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Dell Latitude 14 laptop review (3000 Series)

A £550 laptop with an Intel Haswell chip and reasonable battery life. Is it too good to be true?

  • Haswell processor improves performance; Decent battery life; Great keyboard
  • Poor screen; Single-band Wi-Fi; No HDMI

Dell's Latitude 3440 is one of the first laptops to include Intel's 2013 Haswell processors, which has been pushed out in Ultrabooks as a priority.

We're pleased to report the factory fresh silicon hasn't pushed the price up of this enterprise machine: the model we've reviewed here costs a tempting 552 inc VAT, and other models are available for as little as 389.

Silicon implant

Dell has packed in a Core i5-4200U into the Latitude 3440. The "U" suffix means this processor is a low-end part, but it's still got plenty of grunt. The dual-cores are Hyper-Threaded, so they can each address two concurrent tasks, and the 1.6GHz stock speed can hit a maximum of 2.6GHz thanks to Turbo Boost.

Haswell architecture brings updated HD Graphics chipsets installed on every new chip too. The i5-4200U used inside the Latitude 3440 employs the HD Graphics 4400 core, which isn't far behind the HD Graphics 4600 core found inside full-power Haswell processors. It's got the same number of Intel's architecturally improved stream processors, but it's clocked a little slower.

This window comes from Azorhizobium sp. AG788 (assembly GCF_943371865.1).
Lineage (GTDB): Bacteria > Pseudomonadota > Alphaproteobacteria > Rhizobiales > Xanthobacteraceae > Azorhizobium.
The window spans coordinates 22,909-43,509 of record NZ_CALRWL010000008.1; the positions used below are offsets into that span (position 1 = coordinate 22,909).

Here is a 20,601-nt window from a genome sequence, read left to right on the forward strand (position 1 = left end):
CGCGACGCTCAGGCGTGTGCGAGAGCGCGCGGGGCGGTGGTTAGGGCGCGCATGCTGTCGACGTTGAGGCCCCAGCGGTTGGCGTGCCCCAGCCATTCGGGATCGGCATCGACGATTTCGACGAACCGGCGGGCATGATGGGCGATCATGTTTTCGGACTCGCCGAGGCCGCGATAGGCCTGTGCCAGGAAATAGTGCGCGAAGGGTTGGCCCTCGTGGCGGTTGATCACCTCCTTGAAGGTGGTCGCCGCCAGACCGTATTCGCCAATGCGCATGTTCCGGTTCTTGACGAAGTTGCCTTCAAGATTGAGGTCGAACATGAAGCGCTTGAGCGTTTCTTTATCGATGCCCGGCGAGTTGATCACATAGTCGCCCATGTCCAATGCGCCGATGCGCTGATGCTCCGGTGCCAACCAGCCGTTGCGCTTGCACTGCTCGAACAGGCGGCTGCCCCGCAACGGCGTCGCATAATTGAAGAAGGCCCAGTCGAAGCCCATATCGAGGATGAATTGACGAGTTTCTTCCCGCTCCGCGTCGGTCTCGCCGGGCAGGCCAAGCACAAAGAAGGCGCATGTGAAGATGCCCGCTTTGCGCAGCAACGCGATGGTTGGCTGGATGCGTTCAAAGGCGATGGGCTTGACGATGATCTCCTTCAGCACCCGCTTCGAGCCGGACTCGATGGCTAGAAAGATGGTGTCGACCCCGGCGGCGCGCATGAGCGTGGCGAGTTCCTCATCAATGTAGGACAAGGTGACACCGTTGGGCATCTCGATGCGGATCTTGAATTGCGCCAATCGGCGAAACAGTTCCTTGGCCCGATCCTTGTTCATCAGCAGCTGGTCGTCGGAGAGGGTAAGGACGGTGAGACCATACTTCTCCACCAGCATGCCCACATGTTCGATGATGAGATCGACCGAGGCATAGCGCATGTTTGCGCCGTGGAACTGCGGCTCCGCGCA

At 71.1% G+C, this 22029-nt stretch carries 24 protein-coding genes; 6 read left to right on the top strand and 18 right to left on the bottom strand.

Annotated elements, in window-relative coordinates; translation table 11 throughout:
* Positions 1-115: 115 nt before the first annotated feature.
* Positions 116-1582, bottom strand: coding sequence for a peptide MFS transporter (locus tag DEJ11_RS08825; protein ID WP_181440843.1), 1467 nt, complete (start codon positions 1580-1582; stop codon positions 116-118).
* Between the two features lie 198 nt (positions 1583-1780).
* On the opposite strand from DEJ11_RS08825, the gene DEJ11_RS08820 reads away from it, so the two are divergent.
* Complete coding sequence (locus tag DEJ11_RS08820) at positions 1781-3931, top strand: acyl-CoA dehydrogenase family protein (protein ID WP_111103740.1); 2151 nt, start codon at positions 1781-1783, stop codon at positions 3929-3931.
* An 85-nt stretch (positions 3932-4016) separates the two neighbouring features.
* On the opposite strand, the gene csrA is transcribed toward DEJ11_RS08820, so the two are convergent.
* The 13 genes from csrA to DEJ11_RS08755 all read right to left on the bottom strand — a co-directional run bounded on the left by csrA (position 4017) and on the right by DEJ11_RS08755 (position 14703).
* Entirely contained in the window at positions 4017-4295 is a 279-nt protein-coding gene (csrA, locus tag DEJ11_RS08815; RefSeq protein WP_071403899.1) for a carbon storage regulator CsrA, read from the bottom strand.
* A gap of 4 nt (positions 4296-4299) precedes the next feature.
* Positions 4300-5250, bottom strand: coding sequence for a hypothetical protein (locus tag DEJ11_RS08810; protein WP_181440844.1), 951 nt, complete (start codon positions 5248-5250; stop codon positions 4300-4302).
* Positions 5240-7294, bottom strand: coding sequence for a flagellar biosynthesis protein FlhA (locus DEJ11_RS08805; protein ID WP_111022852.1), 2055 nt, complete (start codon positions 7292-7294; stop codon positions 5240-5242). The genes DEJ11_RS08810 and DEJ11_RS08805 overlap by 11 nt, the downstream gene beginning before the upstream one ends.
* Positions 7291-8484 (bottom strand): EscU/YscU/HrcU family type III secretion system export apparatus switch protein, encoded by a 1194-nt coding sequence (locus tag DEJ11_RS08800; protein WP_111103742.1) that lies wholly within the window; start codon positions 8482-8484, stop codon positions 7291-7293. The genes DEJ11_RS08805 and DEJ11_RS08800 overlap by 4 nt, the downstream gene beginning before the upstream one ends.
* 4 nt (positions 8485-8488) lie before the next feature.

Another key aspect of the Haswell processor is the efficient design: its 15W TDP is two Watts lower than last year's Ivy Bridge parts and means better battery life.

The Latitude delivered reasonable battery benchmark result of 6hrs 51mins. It's a few minutes short of the Lenovo Yoga Pro 2 and and almost two hours better than the HP Elitebook 820 G1. However, it's no match for the ten hour lifespan of the Apple MacBook Pro 13in.

The rest of the specification ticks all the boxes we'd expect from an affordable business notebook: 4GB of RAM, a 500GB hard disk and a even a DVD writer. Networking hardware includes Gigabit Ethernet and Bluetooth 4.0 - but only single-band 802.11n Wi-Fi.


The new architecture helped the Latitude 3440 to above average benchmark scores too. The Dell's overall application benchmark result of 63/100 with the star result coming in the Responsiveness benchmark - a score of 82 ensured Windows 7 never felt sluggish.